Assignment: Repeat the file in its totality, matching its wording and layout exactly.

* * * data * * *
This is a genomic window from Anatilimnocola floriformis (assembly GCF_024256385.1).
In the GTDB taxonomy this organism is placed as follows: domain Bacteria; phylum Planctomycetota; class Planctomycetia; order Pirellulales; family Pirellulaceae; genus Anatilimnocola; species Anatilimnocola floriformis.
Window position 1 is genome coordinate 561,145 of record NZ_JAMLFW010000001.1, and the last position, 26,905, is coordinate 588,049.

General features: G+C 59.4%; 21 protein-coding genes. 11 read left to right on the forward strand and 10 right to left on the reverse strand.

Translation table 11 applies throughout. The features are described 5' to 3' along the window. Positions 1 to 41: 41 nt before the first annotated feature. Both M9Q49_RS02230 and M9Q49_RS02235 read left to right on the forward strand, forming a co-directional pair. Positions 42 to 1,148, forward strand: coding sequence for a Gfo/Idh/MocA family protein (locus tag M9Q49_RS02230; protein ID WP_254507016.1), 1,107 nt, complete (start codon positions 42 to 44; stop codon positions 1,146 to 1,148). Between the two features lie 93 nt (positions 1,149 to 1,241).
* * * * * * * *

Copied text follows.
This is a genomic window from Anatilimnocola floriformis (assembly GCF_024256385.1).
In the GTDB taxonomy this organism is placed as follows: domain Bacteria; phylum Planctomycetota; class Planctomycetia; order Pirellulales; family Pirellulaceae; genus Anatilimnocola; species Anatilimnocola floriformis.
Window position 1 is genome coordinate 561,145 of record NZ_JAMLFW010000001.1, and the last position, 26,905, is coordinate 588,049.

General features: G+C 59.4%; 21 protein-coding genes. 11 read left to right on the forward strand and 10 right to left on the reverse strand.

Translation table 11 applies throughout. The features are described 5' to 3' along the window. Positions 1 to 41: 41 nt before the first annotated feature. Both M9Q49_RS02230 and M9Q49_RS02235 read left to right on the forward strand, forming a co-directional pair. Positions 42 to 1,148, forward strand: coding sequence for a Gfo/Idh/MocA family protein (locus tag M9Q49_RS02230; protein ID WP_254507016.1), 1,107 nt, complete (start codon positions 42 to 44; stop codon positions 1,146 to 1,148). Between the two features lie 93 nt (positions 1,149 to 1,241).